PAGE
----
Communion, not just sacrament.Leave a Comment
For I pass on to you what I received from the Lord himself. On the night when he was betrayed, the Lord Jesus took some bread and gave thanks to God for it. Then he broke it in pieces and said, “This is my body, which is given for you. Do this in remembrance of me.” In the same way, he took the cup of wine after supper, saying, “This cup is the new covenant between God and his people—an agreement confirmed with my blood. Do this in remembrance of me as often as you drink it.” ~1 Corinthians 11:23-25.
Paul, the author of Corinthians, was so impacted by what Christ had done for him that he wanted to share it with others. He told the church of Corinth about the importance of communion with God. It is to remember Christ’s sacrifice in order to be more effective in following after His will for our lives.
Sacrament is the official word, from the Roman Catholic Church. They practice this regularly. Some churches do the “Lord’s Supper” (another term for eating the unleavened bread and drinking the wine to remember Christ’s sacrifice) only as a special occasion because the don’t want it to lose its importance.
Everyone has their preference. What matters isn’t the time or frequency but the heart behind taking communion.
At our church, we take communion once a month as a full body in unity. I take communion when I am not feeling well, because what better medicine could there be than remembering what He did for me.
In Bible times, they used unleavened bread and wine but that isn’t required. He isn’t stating above to follow an extremely specific version of bread or drink. The important part is the heart.
Some churches use red wine, some grape juice. I have used orange juice before because it was all I had in the moment. The same can be said for the bread. Unleavened bread is bread without yeast, kind of like pita bread or a tortilla. Churches have used broken pieces of saltine crackers, rice wafers, and even Italian loaf of bread torn into bite sizes. I have used those and oyster crackers, pieces of tortillas, and a slice of bread because that is what I had.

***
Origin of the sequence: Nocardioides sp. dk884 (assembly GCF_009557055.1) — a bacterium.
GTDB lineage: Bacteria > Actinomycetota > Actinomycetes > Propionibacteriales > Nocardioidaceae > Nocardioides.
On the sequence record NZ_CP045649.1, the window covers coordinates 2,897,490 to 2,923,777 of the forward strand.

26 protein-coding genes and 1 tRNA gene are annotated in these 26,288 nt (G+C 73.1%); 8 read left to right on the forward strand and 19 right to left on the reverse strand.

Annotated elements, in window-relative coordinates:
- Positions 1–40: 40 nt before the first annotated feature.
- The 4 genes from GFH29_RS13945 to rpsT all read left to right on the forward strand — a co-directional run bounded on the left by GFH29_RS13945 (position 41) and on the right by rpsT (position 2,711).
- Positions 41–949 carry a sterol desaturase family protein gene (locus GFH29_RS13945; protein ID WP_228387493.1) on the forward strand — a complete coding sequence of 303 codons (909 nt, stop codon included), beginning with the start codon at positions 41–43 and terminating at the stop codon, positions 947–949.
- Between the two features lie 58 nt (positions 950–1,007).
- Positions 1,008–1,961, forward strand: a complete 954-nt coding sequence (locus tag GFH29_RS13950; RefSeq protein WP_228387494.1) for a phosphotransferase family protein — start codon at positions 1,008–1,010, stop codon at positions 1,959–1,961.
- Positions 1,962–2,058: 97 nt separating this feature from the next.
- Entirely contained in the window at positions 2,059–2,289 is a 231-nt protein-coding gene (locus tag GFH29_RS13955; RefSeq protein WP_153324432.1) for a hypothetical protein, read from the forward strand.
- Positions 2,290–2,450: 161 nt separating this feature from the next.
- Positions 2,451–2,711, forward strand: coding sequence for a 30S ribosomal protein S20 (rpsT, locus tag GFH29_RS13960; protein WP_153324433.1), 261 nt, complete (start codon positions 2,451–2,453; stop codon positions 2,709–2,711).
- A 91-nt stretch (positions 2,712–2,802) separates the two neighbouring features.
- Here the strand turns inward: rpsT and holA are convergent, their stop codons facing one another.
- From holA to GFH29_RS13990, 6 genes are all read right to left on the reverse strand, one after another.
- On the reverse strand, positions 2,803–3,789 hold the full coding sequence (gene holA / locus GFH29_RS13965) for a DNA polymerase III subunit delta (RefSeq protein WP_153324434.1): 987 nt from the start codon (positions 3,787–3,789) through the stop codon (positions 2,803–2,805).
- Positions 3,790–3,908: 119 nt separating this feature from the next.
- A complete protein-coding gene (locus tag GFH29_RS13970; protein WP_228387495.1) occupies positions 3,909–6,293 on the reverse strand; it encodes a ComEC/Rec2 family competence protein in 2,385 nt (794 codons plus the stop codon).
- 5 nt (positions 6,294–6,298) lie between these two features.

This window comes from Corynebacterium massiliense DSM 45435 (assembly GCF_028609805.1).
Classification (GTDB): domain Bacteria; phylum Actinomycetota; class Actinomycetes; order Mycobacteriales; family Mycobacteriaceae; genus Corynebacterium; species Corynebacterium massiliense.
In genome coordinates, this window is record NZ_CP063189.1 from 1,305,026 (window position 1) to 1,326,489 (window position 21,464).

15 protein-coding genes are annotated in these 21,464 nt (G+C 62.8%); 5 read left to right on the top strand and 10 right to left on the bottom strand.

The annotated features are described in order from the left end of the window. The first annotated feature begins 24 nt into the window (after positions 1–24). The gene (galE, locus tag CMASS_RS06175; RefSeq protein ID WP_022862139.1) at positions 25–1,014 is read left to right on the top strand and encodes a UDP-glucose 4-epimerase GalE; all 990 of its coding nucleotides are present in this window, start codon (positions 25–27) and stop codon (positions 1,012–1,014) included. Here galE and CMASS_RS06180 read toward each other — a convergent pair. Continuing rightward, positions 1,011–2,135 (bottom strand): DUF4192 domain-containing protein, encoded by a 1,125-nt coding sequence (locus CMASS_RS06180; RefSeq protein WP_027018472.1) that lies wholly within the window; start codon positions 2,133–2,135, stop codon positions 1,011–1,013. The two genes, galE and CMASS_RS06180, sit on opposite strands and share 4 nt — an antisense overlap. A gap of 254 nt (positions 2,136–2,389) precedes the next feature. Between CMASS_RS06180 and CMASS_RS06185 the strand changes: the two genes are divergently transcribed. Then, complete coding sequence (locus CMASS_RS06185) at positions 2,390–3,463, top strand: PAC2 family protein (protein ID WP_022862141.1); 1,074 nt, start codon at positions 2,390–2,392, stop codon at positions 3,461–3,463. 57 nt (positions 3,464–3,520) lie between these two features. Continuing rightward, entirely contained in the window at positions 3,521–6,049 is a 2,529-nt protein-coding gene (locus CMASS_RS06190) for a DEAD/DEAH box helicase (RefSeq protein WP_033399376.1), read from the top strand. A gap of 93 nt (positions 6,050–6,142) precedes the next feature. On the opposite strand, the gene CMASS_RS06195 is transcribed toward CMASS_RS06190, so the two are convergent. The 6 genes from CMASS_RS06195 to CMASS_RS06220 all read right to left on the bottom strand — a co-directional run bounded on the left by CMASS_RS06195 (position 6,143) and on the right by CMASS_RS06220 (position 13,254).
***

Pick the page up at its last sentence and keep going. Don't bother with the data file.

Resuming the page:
Do in remembrance.
The key phrase and importance of this act of love is remembrance. The fine details are not important and can become legalistic if we are not careful with our understanding of these passages.
There is something peaceful and a closeness that can’t be explained when you take communion for Him. I don’t believe that He is saying that partaking in the Lord’s Supper is the only way to have communion and remember His sacrifice.
When we spend time in prayer or His Word, abiding in Him, we are communing with God. A great way to feel close to Him, is communing with the Holy Spirit through worship or praying in tongues. Say what you will, many people have opinions about it, but it is a game changer!
If we look back on where we were in comparison to where we are now, knowing that it was only possible because of Him, we are remembering Him. Telling others our testimony is also remembering Him and His sacrifice.
We are in communion with Him whenever we choose to be.
He is our best friend, or should be, and, if He, is it will be reflected in your day to day. When we commune with friends, on a regular basis, we know them so well that we see the behind the scenes. The secret hidden things about our dearest friends are made known. Knowing friends on that level causes us to see their needs, joy, hurts. It helps us support them to our fullest capability.
Think about a time when a close friend was going through something and you brought over the right thing. Relief was felt in their moment of pain because you knew what was needed before they said.
God wants us to have the same version of communion with Him. He wants us to know his heart so well that we can see what is needed to draw others closer to Him. When we commune with Him on a deep level, we can feel the hurt He has for His children.
Empathizing with God’s view.
God’s command is to love Him and love others, in that order. If we love God with all our hearts, then we seek after what His heart feels. We empathize with His cares. Once we are in close connection with God, it becomes easy to follow the second part of the command. It becomes a desire because we can see the difference in ourselves and want others to experience the same.
Get in communion. Partake in the Lord’s Supper, spending a bit of time beforehand asking for the forgiveness that is needed. Come to His table clean and ready to feast. Then when you eat the bread and drink the wine, think on the things Christ delivered you from. Think on the potential punishment you may have faced if it wasn’t for His sacrifice and commit to being in that reverence more often.
He is within arms reach, if we allow Him within our space we will know what communion should feel like. The peace, gratitude, and connection we long for is available. Knock and the door will be opened, seek and ye shall find. He wants to communion with us.